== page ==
Students react to this year’s commencement updates and the addition of an optional, in-person celebratory ceremony.
The Ledger had the opportunity to sit down with a few students to discuss their thoughts regarding this year’s commencement and celebration. The former won’t be without its safety checks, as Hynes recently explained the multiple layers of safety measures that are set to take place in order to protect the participants.
Students Paris Markley, Michael Din, Anna Xu and John Youngjune You are three among the multitude of others graduating this year interested in the addition of a new ceremony along with the changes to this year’s virtual commencement.
Markley explained that, when asked, the students unanimously agreed they would consider using the on-campus vaccination sites.
“I like the vaccination idea,” Markley said. “Me and my friends didn’t really want to come until we heard of it,” she explained.
She explained that safety checks for the celebration would make the event more satisfactory because people will likely feel safer with less concerns about catching COVID, which would also make it more inclusive to those at risk of COVID fatalities.
“I actually didn’t want my grandma to come because she’s old and at risk … she really wanted to,” she said. “The vaccinations are going to make it so much better. Especially if they’re free, which might be a good thing for people who can’t afford it.”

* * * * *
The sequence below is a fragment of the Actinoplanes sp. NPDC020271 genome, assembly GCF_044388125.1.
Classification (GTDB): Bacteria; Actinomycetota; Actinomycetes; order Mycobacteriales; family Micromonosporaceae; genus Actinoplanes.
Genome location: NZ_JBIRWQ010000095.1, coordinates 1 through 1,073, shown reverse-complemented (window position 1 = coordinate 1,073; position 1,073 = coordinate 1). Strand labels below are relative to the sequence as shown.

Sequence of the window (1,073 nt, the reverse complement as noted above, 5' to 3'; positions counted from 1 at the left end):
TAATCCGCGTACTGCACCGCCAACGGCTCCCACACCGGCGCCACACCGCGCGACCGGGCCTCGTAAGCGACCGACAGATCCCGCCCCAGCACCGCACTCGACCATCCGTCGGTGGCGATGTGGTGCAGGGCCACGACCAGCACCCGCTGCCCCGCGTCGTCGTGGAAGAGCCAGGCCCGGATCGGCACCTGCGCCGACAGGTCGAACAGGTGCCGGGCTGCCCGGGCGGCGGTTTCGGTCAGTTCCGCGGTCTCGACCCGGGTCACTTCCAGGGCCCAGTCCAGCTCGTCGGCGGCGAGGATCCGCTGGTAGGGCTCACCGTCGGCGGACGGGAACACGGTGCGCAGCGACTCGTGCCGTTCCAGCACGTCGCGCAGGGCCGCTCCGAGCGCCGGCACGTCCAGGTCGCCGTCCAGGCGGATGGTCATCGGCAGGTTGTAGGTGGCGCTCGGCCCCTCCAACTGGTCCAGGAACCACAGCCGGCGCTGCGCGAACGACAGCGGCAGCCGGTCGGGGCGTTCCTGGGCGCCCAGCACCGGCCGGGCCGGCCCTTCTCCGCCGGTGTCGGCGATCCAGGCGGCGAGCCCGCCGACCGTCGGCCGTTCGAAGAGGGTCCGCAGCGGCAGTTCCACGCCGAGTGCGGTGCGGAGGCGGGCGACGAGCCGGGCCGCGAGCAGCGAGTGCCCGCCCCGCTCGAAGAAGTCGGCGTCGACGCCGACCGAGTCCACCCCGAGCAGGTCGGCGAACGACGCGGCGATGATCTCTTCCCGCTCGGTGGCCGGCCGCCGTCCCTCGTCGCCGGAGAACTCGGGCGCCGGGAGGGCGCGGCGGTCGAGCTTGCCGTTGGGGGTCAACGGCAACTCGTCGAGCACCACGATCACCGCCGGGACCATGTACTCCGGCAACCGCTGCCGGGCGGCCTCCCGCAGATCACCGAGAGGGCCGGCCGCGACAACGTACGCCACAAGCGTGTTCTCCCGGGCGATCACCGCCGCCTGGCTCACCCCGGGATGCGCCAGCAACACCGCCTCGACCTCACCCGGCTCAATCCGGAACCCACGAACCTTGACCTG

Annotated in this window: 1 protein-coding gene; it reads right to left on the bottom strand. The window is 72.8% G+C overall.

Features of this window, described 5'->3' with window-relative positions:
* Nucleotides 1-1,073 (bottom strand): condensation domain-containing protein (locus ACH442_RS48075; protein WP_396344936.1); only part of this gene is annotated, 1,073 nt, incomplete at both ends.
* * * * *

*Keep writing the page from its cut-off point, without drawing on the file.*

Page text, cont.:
Markley and Xu also expressed their contentment with the ceremony’s planned safety protocols. They were fond of the idea to remain in their cars before moving on to the second stop with their masks to receive a university souvenir.
Additionally, Xu noted that she’s also happy to have the ability to get her photos taken in front of a backdrop, unlike her sister who couldn’t take any the previous year.
Din noted that they’re ready to see the chancellor, deans, members of student affairs and temperature-checked volunteers to safely construct a fun way to end the class of 2021’s university experience.
You was also impressed by the idea of the drive-through event. As a student who’s been to multiple campuses’ in-person commencements, he thought the in-person celebration was necessary in conjunction with the virtual commencement ceremony — which would compensate for the lack of connection students have said they felt this past year and a half.
“When I visited [my friend’s University] we were actually having a lot of fun,” he said. He then explained further that there were some downsides, such as increased anxiety around the higher number of people not taking proper safety precautions, and ultimately said the worry spoiled some of the fun for him and his friends.
“I would go to [the celebration],” he said. “Why not? Especially if it’s free.”